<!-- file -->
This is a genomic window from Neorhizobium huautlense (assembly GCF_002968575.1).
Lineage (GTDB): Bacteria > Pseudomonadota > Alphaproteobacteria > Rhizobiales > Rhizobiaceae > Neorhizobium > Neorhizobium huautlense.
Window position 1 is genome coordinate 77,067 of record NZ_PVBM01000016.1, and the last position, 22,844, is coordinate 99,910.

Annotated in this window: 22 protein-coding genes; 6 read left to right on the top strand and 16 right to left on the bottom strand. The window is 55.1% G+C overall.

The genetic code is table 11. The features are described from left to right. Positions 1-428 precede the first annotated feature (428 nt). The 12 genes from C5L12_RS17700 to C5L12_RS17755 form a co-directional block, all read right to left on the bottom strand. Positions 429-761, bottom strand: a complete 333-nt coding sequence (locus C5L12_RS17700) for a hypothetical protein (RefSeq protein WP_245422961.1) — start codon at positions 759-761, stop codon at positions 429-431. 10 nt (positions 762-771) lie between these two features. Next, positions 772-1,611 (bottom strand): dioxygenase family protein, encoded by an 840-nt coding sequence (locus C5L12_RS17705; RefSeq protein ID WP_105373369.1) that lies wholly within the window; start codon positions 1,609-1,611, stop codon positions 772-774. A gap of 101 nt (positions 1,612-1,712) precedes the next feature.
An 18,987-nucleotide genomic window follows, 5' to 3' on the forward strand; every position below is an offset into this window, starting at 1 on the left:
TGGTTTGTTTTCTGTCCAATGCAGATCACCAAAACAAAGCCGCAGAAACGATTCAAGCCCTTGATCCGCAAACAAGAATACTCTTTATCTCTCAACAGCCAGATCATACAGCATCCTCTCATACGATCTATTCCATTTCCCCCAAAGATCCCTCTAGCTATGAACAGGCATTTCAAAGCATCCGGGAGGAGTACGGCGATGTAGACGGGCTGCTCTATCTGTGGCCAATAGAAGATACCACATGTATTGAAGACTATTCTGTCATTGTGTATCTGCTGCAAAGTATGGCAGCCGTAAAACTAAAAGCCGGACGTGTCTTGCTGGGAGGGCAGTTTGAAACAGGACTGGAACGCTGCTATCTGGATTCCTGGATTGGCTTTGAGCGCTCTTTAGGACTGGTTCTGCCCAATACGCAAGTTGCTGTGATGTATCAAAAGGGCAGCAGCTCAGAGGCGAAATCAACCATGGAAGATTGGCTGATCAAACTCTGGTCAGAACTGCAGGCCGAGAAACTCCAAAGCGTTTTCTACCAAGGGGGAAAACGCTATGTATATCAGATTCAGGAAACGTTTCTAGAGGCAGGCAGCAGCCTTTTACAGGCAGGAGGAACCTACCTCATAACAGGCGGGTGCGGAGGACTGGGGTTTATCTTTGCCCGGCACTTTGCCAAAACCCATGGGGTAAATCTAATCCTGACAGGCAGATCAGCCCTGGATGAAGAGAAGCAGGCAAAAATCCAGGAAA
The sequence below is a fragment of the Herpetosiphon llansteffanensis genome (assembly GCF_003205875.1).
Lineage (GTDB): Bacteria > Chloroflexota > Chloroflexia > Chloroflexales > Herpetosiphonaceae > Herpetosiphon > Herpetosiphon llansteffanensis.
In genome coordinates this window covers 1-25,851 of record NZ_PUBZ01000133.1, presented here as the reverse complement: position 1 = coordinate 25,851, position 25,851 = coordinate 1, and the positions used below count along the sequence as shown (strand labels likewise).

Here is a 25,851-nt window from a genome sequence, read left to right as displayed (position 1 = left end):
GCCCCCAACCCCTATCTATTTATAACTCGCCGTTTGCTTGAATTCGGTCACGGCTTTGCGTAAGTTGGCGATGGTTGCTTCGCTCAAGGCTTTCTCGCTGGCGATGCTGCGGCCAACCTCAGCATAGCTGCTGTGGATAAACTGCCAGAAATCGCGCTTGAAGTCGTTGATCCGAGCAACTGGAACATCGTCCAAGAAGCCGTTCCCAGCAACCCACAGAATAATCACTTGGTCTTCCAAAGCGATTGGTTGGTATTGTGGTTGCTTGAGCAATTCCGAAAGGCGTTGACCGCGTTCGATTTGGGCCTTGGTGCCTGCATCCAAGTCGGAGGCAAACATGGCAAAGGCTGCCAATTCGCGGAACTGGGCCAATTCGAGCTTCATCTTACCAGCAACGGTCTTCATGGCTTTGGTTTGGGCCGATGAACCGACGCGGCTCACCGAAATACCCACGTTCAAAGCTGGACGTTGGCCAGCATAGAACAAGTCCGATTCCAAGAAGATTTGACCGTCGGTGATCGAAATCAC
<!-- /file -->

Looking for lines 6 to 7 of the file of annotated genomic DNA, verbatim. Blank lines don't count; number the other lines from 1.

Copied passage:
An 18,987-nucleotide genomic window follows, 5' to 3' on the forward strand; every position below is an offset into this window, starting at 1 on the left:
TGGTTTGTTTTCTGTCCAATGCAGATCACCAAAACAAAGCCGCAGAAACGATTCAAGCCCTTGATCCGCAAACAAGAATACTCTTTATCTCTCAACAGCCAGATCATACAGCATCCTCTCATACGATCTATTCCATTTCCCCCAAAGATCCCTCTAGCTATGAACAGGCATTTCAAAGCATCCGGGAGGAGTACGGCGATGTAGACGGGCTGCTCTATCTGTGGCCAATAGAAGATACCACATGTATTGAAGACTATTCTGTCATTGTGTATCTGCTGCAAAGTATGGCAGCCGTAAAACTAAAAGCCGGACGTGTCTTGCTGGGAGGGCAGTTTGAAACAGGACTGGAACGCTGCTATCTGGATTCCTGGATTGGCTTTGAGCGCTCTTTAGGACTGGTTCTGCCCAATACGCAAGTTGCTGTGATGTATCAAAAGGGCAGCAGCTCAGAGGCGAAATCAACCATGGAAGATTGGCTGATCAAACTCTGGTCAGAACTGCAGGCCGAGAAACTCCAAAGCGTTTTCTACCAAGGGGGAAAACGCTATGTATATCAGATTCAGGAAACGTTTCTAGAGGCAGGCAGCAGCCTTTTACAGGCAGGAGGAACCTACCTCATAACAGGCGGGTGCGGAGGACTGGGGTTTATCTTTGCCCGGCACTTTGCCAAAACCCATGGGGTAAATCTAATCCTGACAGGCAGATCAGCCCTGGATGAAGAGAAGCAGGCAAAAATCCAGGAAA